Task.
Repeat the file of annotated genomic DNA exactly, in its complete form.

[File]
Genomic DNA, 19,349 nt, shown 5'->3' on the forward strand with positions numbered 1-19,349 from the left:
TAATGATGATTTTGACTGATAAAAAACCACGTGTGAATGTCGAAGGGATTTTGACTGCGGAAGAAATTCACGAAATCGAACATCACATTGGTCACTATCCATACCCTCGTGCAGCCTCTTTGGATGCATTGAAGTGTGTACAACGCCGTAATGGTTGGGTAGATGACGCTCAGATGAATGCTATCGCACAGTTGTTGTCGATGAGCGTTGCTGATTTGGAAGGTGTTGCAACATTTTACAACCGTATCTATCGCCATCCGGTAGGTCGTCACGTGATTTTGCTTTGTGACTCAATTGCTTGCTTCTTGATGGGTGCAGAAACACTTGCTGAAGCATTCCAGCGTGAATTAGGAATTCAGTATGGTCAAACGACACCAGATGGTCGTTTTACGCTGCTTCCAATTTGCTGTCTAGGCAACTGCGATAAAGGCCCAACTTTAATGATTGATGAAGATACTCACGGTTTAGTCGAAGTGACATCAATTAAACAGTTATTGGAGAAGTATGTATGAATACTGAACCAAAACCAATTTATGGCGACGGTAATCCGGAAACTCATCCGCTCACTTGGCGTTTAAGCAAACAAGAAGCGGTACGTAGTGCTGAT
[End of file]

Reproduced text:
Genomic DNA, 19,349 nt, shown 5'->3' on the forward strand with positions numbered 1-19,349 from the left:
TAATGATGATTTTGACTGATAAAAAACCACGTGTGAATGTCGAAGGGATTTTGACTGCGGAAGAAATTCACGAAATCGAACATCACATTGGTCACTATCCATACCCTCGTGCAGCCTCTTTGGATGCATTGAAGTGTGTACAACGCCGTAATGGTTGGGTAGATGACGCTCAGATGAATGCTATCGCACAGTTGTTGTCGATGAGCGTTGCTGATTTGGAAGGTGTTGCAACATTTTACAACCGTATCTATCGCCATCCGGTAGGTCGTCACGTGATTTTGCTTTGTGACTCAATTGCTTGCTTCTTGATGGGTGCAGAAACACTTGCTGAAGCATTCCAGCGTGAATTAGGAATTCAGTATGGTCAAACGACACCAGATGGTCGTTTTACGCTGCTTCCAATTTGCTGTCTAGGCAACTGCGATAAAGGCCCAACTTTAATGATTGATGAAGATACTCACGGTTTAGTCGAAGTGACATCAATTAAACAGTTATTGGAGAAGTATGTATGAATACTGAACCAAAACCAATTTATGGCGACGGTAATCCGGAAACTCATCCGCTCACTTGGCGTTTAAGCAAACAAGAAGCGGTACGTAGTGCTGAT